Though I probably won't go back unless some serious snow falls, it's great to have skied in another hemisphere, and to feel the ache of those muscles I never know I have until I snowboard.

Sunday, July 12, 2009

(Semi)Dream Trips, Vol. 5: Roadtripping Argentina

Photo: advencap

The Dream

The modifier "semi" is stuck onto the title of this dream trip not because I'm only semi-dreaming about it. Rather, it's practically more in the realm of reality than dream. Yup, it's definitely got a foot in the door.

As I write this, I'm sitting in a pleasant gas-heated "projects" house in the city of Esquel, Argentina. A quick look at a country map and you'll see that's right on the edge of a true realm of dreams: Patagonia. (On the map to the right, Esquel is about 200km south of San Carlos de Bariloche.)

Jagged, snowy mountains ring the little pocket of valley where the town sits, imposing the power of this landscape on me wherever I look. Somehow, my gaze always falls south, where it appears as though it's perpetually snowing--the sky casting deep blue shadows on the peaks.

Esquel is the farthest south I've ever been, so that vista represents a frontier, one that I want desperately to explore.

What better way than on a roadtrip? It makes sense, after all, since public transport services can be sketchy at best at the southern tip of the world. Four-wheel drive will be a necessity, as much so as carrying spare water and fuel.

The Trip

The itinerary begins in Bueons Aires, naturally, where it should be easiest to procure a vehicle for the journey. From the capital, a coastal route meanders along the contours of the Atlantic. Puerto Madryn (on the bay due east from Esquel) is known for its wildlife, including endangered wright whales, and will be the first major stop.

From there, I'll just follow the road till it ends. A ferry is required to get to the true end of things in Ushuaia, which coincidentally is the jumping off point for Dream Trip Vol. 3 (hmm...).

Heading north again along the opposite border will take me through the spectacular Glaciers National Park (which actually features some glaciers, as opposed to Montana's version) and Chile's Torres del Paine National Park, whose unique mountain formations were recently featured in The World's Most Alien Landscapes, a photo essay I published on Matador Trips.

After that, a re-visit of provincial Esquel, some time in hippified El Bolsón, a chocolate shopping spree in European Bariloche, and then up to Mendoza for a bicycle tour through Argentina's premier wine country. Cap that off with an exploration of colonial Córdoba and the Andean villages around Salta, and I'll be ready to finish the journey at another of the country's premier attractions: Igauzú Falls.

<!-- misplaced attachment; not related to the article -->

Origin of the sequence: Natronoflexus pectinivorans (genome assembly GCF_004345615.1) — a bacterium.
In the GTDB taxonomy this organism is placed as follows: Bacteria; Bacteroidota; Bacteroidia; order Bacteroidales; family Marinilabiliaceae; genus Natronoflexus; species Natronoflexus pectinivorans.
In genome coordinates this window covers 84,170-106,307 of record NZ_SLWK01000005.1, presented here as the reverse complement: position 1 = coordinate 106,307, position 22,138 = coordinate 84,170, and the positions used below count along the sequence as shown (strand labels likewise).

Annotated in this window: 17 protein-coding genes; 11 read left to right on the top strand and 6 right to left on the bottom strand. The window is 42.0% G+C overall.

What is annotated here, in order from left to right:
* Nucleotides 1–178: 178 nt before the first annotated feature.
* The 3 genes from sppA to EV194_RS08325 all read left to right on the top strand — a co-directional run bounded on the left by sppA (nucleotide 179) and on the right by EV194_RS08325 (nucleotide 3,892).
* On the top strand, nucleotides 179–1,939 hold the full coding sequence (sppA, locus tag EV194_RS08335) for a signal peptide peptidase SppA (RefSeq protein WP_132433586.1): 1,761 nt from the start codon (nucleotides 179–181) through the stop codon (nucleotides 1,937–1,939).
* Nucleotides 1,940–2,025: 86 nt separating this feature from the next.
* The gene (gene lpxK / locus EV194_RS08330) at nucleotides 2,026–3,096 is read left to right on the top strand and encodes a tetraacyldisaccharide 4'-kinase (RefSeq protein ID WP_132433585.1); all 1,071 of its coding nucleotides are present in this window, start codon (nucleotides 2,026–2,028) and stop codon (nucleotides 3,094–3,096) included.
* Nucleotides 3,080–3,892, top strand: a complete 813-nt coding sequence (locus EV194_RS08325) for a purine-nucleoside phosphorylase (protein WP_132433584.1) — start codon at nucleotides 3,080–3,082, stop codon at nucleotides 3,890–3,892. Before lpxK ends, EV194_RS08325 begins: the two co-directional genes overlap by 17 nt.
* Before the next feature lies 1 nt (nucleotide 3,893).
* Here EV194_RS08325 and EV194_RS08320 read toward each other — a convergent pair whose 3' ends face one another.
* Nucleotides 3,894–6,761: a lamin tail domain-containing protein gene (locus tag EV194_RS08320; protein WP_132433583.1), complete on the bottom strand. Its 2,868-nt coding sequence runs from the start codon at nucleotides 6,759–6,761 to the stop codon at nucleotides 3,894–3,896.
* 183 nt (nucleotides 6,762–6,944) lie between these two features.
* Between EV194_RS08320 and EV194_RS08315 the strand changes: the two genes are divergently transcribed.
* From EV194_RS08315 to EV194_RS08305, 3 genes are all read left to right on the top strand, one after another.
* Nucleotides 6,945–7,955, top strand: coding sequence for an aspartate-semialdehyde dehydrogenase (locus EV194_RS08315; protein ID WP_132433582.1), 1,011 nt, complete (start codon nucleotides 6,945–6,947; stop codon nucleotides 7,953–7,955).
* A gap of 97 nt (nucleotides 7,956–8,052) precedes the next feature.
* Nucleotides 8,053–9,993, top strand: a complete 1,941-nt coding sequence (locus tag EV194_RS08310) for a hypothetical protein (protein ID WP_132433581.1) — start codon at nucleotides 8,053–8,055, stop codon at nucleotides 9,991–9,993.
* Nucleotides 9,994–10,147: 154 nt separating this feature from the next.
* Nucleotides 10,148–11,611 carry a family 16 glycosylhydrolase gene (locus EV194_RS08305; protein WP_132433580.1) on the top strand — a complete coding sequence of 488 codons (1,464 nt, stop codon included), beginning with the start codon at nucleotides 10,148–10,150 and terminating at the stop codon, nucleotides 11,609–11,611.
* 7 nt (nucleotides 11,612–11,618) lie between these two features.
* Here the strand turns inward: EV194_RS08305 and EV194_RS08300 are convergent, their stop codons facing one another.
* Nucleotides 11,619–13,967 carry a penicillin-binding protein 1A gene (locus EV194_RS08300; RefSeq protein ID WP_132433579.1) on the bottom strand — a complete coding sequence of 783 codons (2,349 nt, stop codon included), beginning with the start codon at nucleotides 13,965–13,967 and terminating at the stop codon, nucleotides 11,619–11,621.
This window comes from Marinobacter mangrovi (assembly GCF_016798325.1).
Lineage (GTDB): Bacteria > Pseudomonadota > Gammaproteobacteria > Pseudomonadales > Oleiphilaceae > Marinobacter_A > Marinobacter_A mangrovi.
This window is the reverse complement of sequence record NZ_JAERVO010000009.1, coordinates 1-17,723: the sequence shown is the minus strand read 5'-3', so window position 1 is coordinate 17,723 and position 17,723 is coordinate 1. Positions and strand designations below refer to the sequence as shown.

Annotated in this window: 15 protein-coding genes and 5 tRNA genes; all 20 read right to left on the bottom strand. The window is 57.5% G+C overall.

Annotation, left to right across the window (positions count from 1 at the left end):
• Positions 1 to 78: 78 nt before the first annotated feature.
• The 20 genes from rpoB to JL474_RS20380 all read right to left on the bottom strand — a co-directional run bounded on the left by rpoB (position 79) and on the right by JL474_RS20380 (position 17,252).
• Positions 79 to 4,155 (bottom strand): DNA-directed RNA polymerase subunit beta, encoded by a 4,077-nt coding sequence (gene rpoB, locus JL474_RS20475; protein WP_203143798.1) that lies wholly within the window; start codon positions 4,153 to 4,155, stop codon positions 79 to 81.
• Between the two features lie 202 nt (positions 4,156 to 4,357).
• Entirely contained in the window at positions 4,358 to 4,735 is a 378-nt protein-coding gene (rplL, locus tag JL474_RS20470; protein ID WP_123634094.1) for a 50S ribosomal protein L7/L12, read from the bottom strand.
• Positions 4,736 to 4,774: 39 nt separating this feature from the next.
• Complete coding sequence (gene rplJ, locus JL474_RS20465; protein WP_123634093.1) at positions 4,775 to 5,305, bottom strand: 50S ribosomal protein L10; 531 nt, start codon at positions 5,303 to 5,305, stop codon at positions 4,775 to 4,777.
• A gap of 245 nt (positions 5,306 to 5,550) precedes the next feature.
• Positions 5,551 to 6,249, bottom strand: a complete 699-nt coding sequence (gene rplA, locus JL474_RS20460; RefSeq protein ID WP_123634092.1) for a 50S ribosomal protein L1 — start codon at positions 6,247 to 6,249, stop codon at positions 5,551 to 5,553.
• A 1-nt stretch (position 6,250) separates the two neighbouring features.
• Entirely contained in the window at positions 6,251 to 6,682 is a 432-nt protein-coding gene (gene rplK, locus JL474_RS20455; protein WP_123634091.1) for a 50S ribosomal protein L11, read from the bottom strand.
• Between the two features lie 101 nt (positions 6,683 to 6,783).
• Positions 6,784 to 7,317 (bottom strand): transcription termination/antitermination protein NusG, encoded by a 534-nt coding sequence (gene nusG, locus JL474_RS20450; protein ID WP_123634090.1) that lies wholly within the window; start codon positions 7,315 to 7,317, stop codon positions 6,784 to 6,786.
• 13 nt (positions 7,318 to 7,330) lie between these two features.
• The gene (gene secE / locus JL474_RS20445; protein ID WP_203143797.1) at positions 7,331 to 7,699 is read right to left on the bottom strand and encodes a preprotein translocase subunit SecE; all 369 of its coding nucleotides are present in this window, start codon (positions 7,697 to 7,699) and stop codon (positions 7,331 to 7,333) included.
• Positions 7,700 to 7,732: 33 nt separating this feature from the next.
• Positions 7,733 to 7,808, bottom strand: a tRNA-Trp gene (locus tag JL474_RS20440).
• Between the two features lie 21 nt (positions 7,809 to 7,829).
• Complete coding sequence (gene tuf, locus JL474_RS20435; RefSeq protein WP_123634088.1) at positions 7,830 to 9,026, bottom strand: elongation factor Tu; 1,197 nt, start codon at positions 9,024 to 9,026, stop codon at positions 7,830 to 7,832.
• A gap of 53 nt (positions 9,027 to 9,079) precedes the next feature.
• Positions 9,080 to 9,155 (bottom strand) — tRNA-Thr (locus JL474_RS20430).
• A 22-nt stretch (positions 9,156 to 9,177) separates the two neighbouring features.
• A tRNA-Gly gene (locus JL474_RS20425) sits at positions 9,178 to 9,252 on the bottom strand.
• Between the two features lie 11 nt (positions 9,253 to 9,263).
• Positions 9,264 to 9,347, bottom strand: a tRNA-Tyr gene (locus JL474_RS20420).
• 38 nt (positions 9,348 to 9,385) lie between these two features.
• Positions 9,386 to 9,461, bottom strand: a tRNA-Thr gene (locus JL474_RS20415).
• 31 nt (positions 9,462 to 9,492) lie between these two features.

Photo: Feffef

Considering I'm currently in Argentina and can gaze at some of the destinations of this dream trip daily, chances are I'll be writing about it from a different perspective before long.

Thursday, July 2, 2009

More Holidays Abroad

Photo: iChaz

Last November, I was in Mexico City for Thanksgiving.

This year, I've spent MLK Day, Inauguration Day, Valentine's Day (somewhat moot, as my wife is here with me!), Presidents Day, my parents' birthdays, Easter, Mother's Day, Memorial Day, Father's Day, and my sister's birthday away from home.

Wow, that's a lot of forgone celebration.

Saturday, I'll tack another one onto the list. I don't often think much about the Fourth of July, but this week I've written two posts for Matador Trips about Independence Day events in the U.S. and abroad. And now I can't get summertime, fireworks, and barbecue sauce out of my head!

But no, I'll be spending my Saturday on yet another bus, eating mandarins and peanuts if I'm lucky, and very probably gazing at snow out the window.

Anyway, I suppose this is my way of saying happy Fourth, everybody. Wish i were there.

Photo: mborowick

Wednesday, June 24, 2009

Graffiti Done Right in Valparaiso

Earlier this week, one of my Matador colleagues wrote a piece for the Traveler's Notebook entitled Florence Defaced by Graffiti, Declared Ugly and Depressing. It's a harsh, though humorous, indictment of the Italian city's ubiquitous displays of juvenile graffiti. The lead-in photo of the tag "Kid Crap" says it all.

In the post, Tom laments how people are capable of producing such garbage graffiti, when the potential of the medium is so much loftier. After spending a day in Valparaiso, Chile, I'm in total agreement.

Valpo, as the nickname- and slang-obsessed Chileans refer to it, is a coast city set on a series of cerros (hills) that roll down to the sea. It's famous for its acensores (elevated funiculars that ferry people up and down the steepest slopes), its artistic heritage (poet Pablo Neruda had a house here), and its graffiti.

In fact, exploring the streets, steps, and narrow pedestrian passageways of Cerro Bellavista or Cerro Alegre is like walking through an open-air museum. Every free space is covered with graffiti. But there are no Kid Craps here. Standards are high, and the imaginative and edgy images give entire neighborhoods a sense of purposeful expression. Here, see for yourself:


Sleeping among the watermelons

Flowers have been planted on this ex-street.

People perspectives and naughty dogs

This cat wasn't painted, but it almost could have been.

Eagle and flora

Andean flute girl

Yours truly, wishing I looked as cool as my friend on the wall